My favorite OT prospect for Mudd is Boise State’s Nate Potter.  Unfortunately he’s had some shoulder and back issues that could take him off some draft boards.  He only missed a handful of games in 4 years so it isn’t like the issues kept him off the field.  The question is how his body would handle the NFL.  With the preseason, regular season and playoffs a guy can play 20-22 games in a year.  And doing that against NFL men is vastly different that blocking MWC kids.

There are other players available in the draft that Mudd could like.  The smart plan to me is signing McNeill or Bell and trying to get through 2012 as best you can.  King Dunlap  can start if needed.  I just don’t think he’s meant to be on the field 16 games a year.  Take a player in the middle of the draft.  Get him ready for the future.

Jason Peters is young enough to play for several more years.  We don’t need his long term replacement right now.  If there is a clear choice in the draft, then go get that guy.  And who knows…the Eagles may love Mike Adams or someone like that.  I don’t think that will be the case, but I certainly don’t know.

As for Jason and 2012…do not count on that.  Plan for him not to be on the field.  Should he return, that’s great.  Just don’t count on it.

As to the notion of shuffling the O-line…count me against that.  I think that makes you weaker at 2 spots.  I’d rather stick with the 4 guys we have now and add a LT.  If we get desperate in August, then shift.  The injury happened early enough to add a LT for this year.

* * * * *

A few people have asked about Ryan Harris.  The guy cannot stay healthy.  I would not trust him so why bring him in.  Pass.

* * * * *

A few people asked about Bobby Wagner after his Pro Day.  I think he is a definite SAM candidate for us.  He was down to 235 pounds, but showed great athleticism.  Ran 4.46.  39.5 vertical.  11-ft broad jump.  24 reps.  7.03 in 3-cone.  That shows speed, explosion, strength, and agility.  And he was the MVP of the Senior Bowl and a terrific player for Utah State.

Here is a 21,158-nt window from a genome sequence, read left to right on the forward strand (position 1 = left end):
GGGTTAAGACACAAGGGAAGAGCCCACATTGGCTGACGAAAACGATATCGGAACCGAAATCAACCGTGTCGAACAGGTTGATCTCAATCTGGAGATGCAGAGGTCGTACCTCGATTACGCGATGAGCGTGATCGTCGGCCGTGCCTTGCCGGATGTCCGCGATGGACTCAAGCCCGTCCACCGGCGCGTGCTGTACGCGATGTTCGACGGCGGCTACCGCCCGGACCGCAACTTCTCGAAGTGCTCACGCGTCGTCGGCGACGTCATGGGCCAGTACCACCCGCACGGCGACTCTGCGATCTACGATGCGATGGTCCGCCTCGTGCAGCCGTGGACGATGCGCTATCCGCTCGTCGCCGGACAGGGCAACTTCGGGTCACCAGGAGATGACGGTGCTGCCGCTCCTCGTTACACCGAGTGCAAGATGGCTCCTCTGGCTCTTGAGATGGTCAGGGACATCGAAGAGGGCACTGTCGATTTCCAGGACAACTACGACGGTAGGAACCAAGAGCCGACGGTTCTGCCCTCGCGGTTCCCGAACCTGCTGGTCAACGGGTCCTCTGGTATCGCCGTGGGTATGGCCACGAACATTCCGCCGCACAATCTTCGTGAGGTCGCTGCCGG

He is only 6 feet tall.  That’s shorter than ideal for SAM, but last year we had 6-1 guys start most of the year.  Wagner has a better VJ than them and 32 1/2 arms.  I think that makes up for the inch he loses in height.  Wagner should be a 2nd round pick.

* * * * *

Gabe (aka Bounty Bowl) pointed out this hilarious nugget on Twitter yesterday.  It comes from a Reuben Frank interview with Howie Roseman.

Q: Drew Rosenhaus represents DeSean Jackson, LeSean McCoy, Evan Mathis and several other Eagles. How is it dealing with him so much?

Roseman: “I think we have a couple of agents who represent multiple players on our team, just like Drew [Rosenhaus]. If we went through our list, there are agents who probably have more players [on our roster].

Our relationship with Drew is good. It’s developing into a really strong relationship. In fact, we saw him when we were in Florida and we were out at the pool. I let him watch my kids for a couple minutes while I got a cocktail.

We’re encouraged by everything that’s gone on. And there’s no problem there. There’s no problem dealing with Drew. He’s a deal-maker, he wants to get solid deals for his players, he wants to keep them in the same place that they’re in. That’s not a concern at all.”